EasyJet distribution development manager Jerry Dunn has outlined the low-cost carrier’s plans to adopt a multi-channel approach and develop a network of EasyJet-approved third party distributors.
Speaking at the Travolution conference in London, Dunn said easyJet, which is now Europe’s fourth largest airline, is still primarily a leisure airline, but has plans to attract a growing business clientele.
“We have developed an application programming interface (API), which is effectively a pipe from our host system which will engage with the third party distributors we want to use,” Dunn said.”
“That will be available in the first quarter of 2008. However, it won’t be aimed at leisure third parties, but only to corporates.”
Dunn believes the move, to counter screen-scraping from unauthorised third parties will enable easyJet to have a more structured data interface, and reinforce easyJet’s own direct-distribution mantra.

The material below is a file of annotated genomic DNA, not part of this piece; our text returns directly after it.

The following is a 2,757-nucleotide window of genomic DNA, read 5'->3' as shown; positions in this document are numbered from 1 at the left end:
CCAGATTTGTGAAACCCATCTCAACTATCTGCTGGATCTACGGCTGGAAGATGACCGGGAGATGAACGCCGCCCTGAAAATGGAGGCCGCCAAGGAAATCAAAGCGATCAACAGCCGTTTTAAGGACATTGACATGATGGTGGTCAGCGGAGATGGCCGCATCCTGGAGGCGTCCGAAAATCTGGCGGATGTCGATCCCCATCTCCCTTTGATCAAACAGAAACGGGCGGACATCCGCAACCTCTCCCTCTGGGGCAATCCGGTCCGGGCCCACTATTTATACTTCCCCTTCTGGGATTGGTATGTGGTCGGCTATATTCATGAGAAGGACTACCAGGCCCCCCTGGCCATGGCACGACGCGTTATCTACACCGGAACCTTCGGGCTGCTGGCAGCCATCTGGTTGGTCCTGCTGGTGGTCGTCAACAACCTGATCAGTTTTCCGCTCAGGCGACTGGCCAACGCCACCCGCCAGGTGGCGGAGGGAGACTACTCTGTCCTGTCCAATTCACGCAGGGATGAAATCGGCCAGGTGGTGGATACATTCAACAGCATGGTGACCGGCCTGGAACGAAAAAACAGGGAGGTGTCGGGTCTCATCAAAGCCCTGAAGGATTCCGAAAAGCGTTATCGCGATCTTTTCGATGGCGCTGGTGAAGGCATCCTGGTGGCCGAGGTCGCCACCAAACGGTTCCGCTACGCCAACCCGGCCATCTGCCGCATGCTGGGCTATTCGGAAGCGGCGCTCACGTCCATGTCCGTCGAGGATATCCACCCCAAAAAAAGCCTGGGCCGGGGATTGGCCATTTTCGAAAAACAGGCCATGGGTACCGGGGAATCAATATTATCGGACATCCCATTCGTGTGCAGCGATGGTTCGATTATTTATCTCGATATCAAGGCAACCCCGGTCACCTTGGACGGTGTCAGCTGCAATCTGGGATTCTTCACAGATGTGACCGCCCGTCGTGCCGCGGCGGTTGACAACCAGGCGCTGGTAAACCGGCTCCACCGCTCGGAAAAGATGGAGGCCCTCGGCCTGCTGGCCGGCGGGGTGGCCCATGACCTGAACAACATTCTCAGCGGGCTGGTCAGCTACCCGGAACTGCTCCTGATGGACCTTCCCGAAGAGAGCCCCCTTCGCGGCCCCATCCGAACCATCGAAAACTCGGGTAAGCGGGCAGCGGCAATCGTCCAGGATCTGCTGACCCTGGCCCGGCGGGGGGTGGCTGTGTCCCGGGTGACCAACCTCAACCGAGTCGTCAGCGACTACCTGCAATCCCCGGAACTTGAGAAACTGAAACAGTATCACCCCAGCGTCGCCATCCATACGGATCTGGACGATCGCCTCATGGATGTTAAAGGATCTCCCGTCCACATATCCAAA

“Direct distribution is best because it enables us to manage the customer relationship. But we are casting our net wider through selected third party distributors, where our criteria will be a corporate focus, and the need to be creative, because easyJet will always be creative. We do not pay for referrals from third parties, because we believe they need us more than we need them.”
Dunn said easyJet was maturing and though it is not experienced in a multi-channel approach to distribution, it is altering its approach, although direct distribution is still its preferred method of engaging the customer, with 98% of its sales through the Net.
“We are still a low cost carrier and we need to get the message across that we are cheaper that others. We have always had a website that is designed to get the job done, and we are planning an upgrade of the site in the next year. Already however, we are monetising the site through the sale of hotel room agreements with Hotelopia and insurance through Mondial.”